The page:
Will the DDOT brain drain and low morale continue?
Councilmember Tommy Wells announced late Friday night that Scott Kubly, the official in charge of the streetcar, Circulator, and Capital Bikeshare, is leaving DDOT. This contributes to a worrisome pattern of good officials quitting amid declining morale.
Kubly is leaving only 2 months after the departures of Karina Ricks, head of DDOT's Policy and Planning department, and Leah Treat, head of finance. Treat left to work for Gabe Klein at the Chicago DOT.
While their contributions will be sorely missed, it's important to point out that there are many other talented transportation executives at DDOT.
Residents should be most concerned about whether DDOT is having trouble recruiting and retaining talent, particularly those willing to work exhaustive hours at meetings across the city to carry out a vision that inspires them.
With so many projects at critical junctures at DDOT, the prospect of a brain drain is a major challenge for new permanent director Terry Bellamy, new chair of the DC Council Transportation Committee Mary Cheh, and ultimately, Mayor Gray.
In any sector, the best talent is attracted not just by the compensation and responsibilities of a job, but also by the opportunity to work on impactful, cutting-edge projects. When employers create an exciting vision, it attracts talent.
Do talented transportation executives no longer view DDOT as a good place to shape the future of urban transportation in America?
Kubly says he's been thinking of leaving DDOT for some time. He considered leaving after Adrian Fenty lost the primary, but stayed partly because of his admiration for Bellamy and amid encouragement from many quarters to finish the streetcar job he started.
However, he cited a general malaise at DDOT that has grown in recent months. Working for the DC government is not seen as positively today as it was a year or two ago. He said that people now say something like, "I'm sorry," when they hear he works for DC, following the many scandals that have recently plagued the government.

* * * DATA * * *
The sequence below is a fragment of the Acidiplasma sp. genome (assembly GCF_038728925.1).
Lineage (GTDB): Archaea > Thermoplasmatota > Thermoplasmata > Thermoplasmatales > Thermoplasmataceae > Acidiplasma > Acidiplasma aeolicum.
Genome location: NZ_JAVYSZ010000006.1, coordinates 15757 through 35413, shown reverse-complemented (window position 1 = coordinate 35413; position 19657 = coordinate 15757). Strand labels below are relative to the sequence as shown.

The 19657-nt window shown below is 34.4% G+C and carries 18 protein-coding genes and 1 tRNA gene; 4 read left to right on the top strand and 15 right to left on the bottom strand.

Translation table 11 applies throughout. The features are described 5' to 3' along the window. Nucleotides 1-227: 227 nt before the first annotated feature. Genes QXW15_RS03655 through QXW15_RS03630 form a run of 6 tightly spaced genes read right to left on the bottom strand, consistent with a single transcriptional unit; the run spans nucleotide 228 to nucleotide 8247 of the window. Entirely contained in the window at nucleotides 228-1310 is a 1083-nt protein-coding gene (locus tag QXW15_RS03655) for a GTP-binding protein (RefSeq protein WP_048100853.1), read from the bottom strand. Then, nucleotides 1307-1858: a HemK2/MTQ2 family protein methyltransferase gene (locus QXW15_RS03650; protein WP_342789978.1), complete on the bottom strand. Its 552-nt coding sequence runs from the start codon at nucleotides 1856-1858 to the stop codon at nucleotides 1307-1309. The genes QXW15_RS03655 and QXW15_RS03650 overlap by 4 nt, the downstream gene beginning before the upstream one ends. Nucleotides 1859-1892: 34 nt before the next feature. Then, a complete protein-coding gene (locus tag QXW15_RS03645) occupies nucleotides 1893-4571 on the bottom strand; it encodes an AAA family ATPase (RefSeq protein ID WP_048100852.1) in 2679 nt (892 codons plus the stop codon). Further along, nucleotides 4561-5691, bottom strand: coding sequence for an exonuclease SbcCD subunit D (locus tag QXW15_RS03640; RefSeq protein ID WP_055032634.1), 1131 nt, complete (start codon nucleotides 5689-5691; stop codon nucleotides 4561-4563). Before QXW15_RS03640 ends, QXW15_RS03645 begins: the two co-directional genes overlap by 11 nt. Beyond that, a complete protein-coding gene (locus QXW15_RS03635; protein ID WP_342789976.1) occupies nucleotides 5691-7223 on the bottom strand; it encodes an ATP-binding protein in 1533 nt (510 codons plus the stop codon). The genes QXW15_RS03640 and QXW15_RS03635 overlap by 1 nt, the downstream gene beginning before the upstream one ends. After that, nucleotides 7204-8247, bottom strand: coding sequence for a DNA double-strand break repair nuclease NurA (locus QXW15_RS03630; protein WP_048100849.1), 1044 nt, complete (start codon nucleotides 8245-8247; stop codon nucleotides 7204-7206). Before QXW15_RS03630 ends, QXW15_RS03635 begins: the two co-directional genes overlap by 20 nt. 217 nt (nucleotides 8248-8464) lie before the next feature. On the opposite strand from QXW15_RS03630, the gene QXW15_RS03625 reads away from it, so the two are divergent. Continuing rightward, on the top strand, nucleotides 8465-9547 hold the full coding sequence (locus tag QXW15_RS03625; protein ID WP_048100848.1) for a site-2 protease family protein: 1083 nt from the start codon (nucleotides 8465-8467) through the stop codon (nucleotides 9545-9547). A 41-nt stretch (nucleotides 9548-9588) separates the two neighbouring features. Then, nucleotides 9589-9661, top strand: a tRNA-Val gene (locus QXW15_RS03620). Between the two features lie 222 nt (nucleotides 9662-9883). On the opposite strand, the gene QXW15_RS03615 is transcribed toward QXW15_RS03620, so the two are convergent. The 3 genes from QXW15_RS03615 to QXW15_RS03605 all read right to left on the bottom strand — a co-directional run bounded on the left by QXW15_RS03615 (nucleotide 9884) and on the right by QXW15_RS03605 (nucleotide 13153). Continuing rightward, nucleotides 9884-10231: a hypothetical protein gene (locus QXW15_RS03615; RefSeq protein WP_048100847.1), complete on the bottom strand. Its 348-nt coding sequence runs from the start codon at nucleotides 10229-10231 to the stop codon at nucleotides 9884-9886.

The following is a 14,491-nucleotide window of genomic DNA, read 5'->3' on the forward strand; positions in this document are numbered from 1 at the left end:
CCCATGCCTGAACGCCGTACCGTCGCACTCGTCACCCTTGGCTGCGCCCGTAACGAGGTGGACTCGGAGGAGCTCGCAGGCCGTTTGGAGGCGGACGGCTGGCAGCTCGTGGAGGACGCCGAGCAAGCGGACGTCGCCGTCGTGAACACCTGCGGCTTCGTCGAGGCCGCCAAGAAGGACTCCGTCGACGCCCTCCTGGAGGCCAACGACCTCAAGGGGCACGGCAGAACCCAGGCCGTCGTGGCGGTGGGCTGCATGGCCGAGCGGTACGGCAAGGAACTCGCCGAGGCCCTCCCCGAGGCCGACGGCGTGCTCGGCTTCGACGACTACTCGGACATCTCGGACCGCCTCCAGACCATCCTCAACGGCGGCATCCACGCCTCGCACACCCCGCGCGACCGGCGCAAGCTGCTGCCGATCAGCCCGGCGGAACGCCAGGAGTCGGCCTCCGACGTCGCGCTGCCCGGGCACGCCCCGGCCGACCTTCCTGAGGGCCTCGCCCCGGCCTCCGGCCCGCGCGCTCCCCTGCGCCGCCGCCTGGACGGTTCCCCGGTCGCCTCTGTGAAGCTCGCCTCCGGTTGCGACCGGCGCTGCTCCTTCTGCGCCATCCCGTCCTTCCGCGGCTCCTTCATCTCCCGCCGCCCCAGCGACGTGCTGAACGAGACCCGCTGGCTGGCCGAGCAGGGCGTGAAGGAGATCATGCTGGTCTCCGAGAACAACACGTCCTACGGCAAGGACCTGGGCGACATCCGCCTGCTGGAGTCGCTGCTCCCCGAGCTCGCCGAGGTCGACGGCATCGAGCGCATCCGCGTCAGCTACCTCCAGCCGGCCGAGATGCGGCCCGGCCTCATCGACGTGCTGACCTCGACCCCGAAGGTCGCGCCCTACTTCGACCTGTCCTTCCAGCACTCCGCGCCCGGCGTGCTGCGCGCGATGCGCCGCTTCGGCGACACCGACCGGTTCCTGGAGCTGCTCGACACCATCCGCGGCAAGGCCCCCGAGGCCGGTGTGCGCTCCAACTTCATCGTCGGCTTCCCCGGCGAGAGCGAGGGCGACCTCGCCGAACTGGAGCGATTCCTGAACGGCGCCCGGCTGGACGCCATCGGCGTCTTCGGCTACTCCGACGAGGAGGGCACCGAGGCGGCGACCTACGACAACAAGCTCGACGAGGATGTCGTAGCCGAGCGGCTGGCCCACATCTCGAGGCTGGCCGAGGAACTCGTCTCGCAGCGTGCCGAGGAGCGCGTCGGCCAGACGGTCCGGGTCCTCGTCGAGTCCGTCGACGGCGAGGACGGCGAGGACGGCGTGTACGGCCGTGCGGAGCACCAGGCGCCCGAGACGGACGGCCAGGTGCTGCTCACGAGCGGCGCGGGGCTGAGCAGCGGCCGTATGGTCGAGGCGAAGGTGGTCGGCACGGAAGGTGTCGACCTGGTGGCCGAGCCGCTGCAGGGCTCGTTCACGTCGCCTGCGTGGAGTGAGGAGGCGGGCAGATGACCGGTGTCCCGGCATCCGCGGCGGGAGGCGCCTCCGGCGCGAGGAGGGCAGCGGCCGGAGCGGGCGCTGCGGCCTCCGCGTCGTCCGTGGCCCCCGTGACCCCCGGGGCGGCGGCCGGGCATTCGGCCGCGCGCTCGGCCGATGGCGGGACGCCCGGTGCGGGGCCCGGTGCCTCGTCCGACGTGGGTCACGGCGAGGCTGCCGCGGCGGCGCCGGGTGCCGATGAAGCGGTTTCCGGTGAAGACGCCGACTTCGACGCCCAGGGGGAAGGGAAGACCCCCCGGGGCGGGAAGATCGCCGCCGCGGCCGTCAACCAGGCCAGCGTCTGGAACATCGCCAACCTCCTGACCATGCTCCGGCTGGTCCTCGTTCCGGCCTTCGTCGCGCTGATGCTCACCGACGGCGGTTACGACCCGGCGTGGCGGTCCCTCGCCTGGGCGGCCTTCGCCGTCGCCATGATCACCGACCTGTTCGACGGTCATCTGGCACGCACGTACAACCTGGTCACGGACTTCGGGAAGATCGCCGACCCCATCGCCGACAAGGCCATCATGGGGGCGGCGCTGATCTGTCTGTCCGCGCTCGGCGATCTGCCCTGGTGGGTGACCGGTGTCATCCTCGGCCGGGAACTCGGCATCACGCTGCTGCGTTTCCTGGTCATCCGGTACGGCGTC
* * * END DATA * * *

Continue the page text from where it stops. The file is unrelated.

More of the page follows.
Will more talented people leave DDOT? Will the city be able to attract talented and energetic people to the many now-open positions at the agency? They need to hire (or promote from within) a deputy director to fill Bellamy's previous job, a head of planning to succeed Ricks, a head of finance to replace Treat, and now a head of mass transit for Kubly's job.
In addition, there are several key new positions created at DDOT in the budget, including ward planners and, perhaps most importantly, a parking czar.
These questions are no doubt weighing on Bellamy. DDOT is well-funded in the new budget. But funding positions isn't enough if a bad reputation for DC and low morale at DDOT dissuades talented people from applying.
Ultimately, DDOT is much more than Kubly, Ricks, Treat, Klein and Bellamy. There are scores of excellent, visionary, dedicated public servants working in the trenches, spending long nights reassuring nervous residents, crunching numbers, and designing innovative projects.
Instead of prompting accusations, these departures can and should be a turning point, an opportunity to reassure DDOT employees and rebuild any morale problems that may exist.
Mayor Gray and Director Bellamy need to reach out to DDOT's remaining talented planners, engineers, and analysts. They should give personal assurances that they are still committed to a vision for transportation that transcends politics. They should praise and reward those who take risks to effect change, and perhaps apologize for the way political scandals have dampened the mood at DDOT.
We owe that much to the dedicated planners whose work goes largely unnoticed by most DC residents, yet whose dedication is critical to making Washington a great city.
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